Reading Renzo Rosso‘s, founder of the Diesel brand, interview in last week’s the Observer Fashion Special got me thinking about designer denim. In particular, the pre-aged, pre-ripped type. Rosso waxes lyrical about how he kickstarted the destroyed denim trend over 30 years ago. He “made holes, imperfections, variations, idiosyncrasies that suggested history, character, past lives.” Natch. Over 30 years of really terrible denim ensued. You know, the kind with bleached track marks over the back leg that ladies of a certain spatial dimension, who should really know better, love to wear. Look At Me Denim.©
The same supplement also profiled Tamburlaine Gorst, a menswear designer who also likes to take a pair of scissors and the odd pumice stone to a garment. Interestingly, Sally Brampton’s rather insightful piece in the current Intelligent Life magazine, paints a different picture – or should that be, rips a different 5 pocket? – on the Diesel Effect. I really recommend getting a copy of the magazine. Ms Brampton compares different consumer market levels to decide who is the best at a high, low and medium fashion – London, Paris or Milan? On Diesel, her 17 year old daughter comments: “Boring… What’s creative about jeans that cost £150… none of my mates would wear it, but I’m trying to be kind so I’ll give it 5 (out of 10.)” Ouch. I wonder what Mr. Rosso, the out-spoken, would have to say about the response of the youth to his self-proclaimed brand of cool?
“Designer Denim” bugs me. I find this idea of pre-ageing and all the, albeit mind-boggling industrious processes, fake. I like my denim quite simple. A good quality cloth, 5 pockets and a slim-ish cut with narrow cuffs. In classic colours. Indigo, grey and occasionally black. Fashionable utilitarianism is a bit oxymoronic. Why bother? The beauty of denim is that it ages the more you wear it. It takes on its own character and flaws as time goes by. Each time-faded rip should tell a story. A true story and not one prefabricated by some underpaid worker in India or Turkey that will probably die of lung cancer due to all the microscopic fibres inhaled. Not that I am in anyway implying this about the Diesel brand. I know nothing of where or how they produce their denim but I’d like to think that they would ensure the best conditions for their workers. It’s a matter of personal taste. One man’s acid wash is another man’s poison, and all the rest. I just find the concept symptomatic of the world we live in. A sort of inherent laziness. The quick blue fix jumped over the lazy slog. Who cares about authenticity?! As if!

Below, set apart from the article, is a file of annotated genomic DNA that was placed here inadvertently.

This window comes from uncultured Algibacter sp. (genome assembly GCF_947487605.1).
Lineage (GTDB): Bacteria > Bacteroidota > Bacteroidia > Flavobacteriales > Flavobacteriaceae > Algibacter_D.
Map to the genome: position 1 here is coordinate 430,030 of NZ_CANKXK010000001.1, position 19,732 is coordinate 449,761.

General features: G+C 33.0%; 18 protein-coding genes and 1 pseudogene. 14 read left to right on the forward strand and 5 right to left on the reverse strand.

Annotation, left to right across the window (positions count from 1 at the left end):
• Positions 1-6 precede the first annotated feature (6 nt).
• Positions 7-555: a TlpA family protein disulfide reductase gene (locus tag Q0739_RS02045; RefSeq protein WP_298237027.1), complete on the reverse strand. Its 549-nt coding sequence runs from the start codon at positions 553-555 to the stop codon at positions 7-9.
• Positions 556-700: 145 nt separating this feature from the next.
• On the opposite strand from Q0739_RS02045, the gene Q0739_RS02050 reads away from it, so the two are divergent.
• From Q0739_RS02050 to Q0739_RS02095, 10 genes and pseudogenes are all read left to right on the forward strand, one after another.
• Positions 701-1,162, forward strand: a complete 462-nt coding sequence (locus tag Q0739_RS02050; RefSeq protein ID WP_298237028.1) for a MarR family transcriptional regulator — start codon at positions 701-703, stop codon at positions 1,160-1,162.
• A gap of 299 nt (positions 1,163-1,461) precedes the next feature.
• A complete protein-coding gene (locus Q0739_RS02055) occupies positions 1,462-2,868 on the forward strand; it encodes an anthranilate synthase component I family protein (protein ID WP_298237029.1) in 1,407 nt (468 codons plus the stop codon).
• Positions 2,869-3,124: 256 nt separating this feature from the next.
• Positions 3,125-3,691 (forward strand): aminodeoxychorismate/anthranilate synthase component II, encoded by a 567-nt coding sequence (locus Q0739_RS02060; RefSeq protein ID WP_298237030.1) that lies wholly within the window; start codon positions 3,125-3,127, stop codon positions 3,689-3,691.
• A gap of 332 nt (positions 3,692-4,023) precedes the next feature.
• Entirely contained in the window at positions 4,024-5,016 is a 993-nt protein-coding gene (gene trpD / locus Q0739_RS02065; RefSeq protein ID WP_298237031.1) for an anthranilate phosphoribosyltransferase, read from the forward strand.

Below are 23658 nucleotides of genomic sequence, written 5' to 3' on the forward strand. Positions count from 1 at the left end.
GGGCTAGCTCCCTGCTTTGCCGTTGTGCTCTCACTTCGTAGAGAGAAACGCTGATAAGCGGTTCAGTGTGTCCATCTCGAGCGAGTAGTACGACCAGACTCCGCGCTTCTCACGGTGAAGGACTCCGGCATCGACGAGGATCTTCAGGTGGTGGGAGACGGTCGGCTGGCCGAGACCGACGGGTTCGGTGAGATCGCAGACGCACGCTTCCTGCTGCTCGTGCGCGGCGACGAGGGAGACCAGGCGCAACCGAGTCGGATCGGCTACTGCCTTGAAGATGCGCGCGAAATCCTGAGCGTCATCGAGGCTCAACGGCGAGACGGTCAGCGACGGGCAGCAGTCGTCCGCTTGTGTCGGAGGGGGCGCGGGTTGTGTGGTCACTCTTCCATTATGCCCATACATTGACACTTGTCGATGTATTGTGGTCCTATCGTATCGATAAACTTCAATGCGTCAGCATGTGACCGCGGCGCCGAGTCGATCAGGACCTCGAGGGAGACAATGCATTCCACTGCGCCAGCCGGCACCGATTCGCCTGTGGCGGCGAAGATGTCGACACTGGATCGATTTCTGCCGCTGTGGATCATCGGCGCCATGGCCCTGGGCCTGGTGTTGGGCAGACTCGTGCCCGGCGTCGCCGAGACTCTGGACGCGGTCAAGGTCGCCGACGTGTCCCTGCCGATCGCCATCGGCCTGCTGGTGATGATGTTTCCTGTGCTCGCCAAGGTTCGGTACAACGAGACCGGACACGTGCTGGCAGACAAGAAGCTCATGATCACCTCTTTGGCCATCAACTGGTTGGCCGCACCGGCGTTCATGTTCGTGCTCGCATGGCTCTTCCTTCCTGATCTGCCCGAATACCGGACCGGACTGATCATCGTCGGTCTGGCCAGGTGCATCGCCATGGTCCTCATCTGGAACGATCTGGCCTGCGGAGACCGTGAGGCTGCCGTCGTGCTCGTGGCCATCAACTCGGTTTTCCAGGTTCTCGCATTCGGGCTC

The pair you see photographed here are over 12 years old. They’re by G-Star and were a dark indigo when I got them. Over time they’ve faded to azure and I’ve ripped and patched them as was needed. Crotch falling to bits? Why not rip off a back pocket and stitch it in? Pocket bag full of holes? My solution was to hand-stitch what was left of them directly onto the outside. As they shrunk with each wash I seemed to grow consecutively wider. I once had a 28inch waist? Really? The slits on the pockets was my desperate attempt to give me a little breathing space over the thigh area and perhaps a few more months of wear. Ingenious, no? Marvel at my creativity! This is the real deal. No sand-blasting, no clever washing, scrubbing techniques. Just a knackered pair of jeans that I was inseparable from for many a happy, slimmer year. There is NO WAY that they are ever going to fit me again. I think I’ll frame them. Le Fat Noir. Adios.
© images above, copyright Le Fist Noir. If you so happen to think: nice idea, I’ll rip ’em off, then DON’T. Ask nicely and I might let you have the original. For a fair price. Believe me, I’ll find out and you really don’t want to go there. Really.